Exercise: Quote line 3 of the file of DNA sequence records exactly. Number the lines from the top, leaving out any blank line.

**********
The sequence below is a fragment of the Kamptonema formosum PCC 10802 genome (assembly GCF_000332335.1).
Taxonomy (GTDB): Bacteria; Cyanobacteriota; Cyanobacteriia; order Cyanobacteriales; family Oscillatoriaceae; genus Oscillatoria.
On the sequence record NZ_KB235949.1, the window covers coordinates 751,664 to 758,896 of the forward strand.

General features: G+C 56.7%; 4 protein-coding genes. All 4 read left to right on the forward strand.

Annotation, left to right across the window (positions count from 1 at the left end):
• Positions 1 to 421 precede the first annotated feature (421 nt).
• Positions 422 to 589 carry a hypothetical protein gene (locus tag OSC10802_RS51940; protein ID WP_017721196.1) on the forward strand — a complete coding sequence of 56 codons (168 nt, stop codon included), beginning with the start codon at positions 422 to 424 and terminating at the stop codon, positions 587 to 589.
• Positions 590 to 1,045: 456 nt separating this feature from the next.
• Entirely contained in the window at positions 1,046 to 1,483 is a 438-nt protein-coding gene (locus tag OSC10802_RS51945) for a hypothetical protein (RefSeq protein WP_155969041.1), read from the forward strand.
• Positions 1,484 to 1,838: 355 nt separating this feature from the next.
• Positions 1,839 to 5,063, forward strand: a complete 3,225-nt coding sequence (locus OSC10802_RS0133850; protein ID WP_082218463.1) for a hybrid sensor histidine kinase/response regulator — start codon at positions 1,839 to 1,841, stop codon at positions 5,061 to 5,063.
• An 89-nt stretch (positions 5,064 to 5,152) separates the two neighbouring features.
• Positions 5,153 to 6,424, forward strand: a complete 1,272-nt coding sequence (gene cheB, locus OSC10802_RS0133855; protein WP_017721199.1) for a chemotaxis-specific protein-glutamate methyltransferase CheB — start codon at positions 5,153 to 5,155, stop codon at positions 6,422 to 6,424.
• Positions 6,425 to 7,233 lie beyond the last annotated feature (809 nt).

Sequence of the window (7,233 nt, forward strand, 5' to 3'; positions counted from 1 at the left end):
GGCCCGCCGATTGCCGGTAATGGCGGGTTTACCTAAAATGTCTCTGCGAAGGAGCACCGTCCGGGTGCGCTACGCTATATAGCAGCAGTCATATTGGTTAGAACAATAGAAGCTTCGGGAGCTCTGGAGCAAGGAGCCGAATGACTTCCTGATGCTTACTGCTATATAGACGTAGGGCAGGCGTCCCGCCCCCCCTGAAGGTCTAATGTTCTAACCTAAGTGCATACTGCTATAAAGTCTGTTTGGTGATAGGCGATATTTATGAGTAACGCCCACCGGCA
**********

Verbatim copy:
On the sequence record NZ_KB235949.1, the window covers coordinates 751,664 to 758,896 of the forward strand.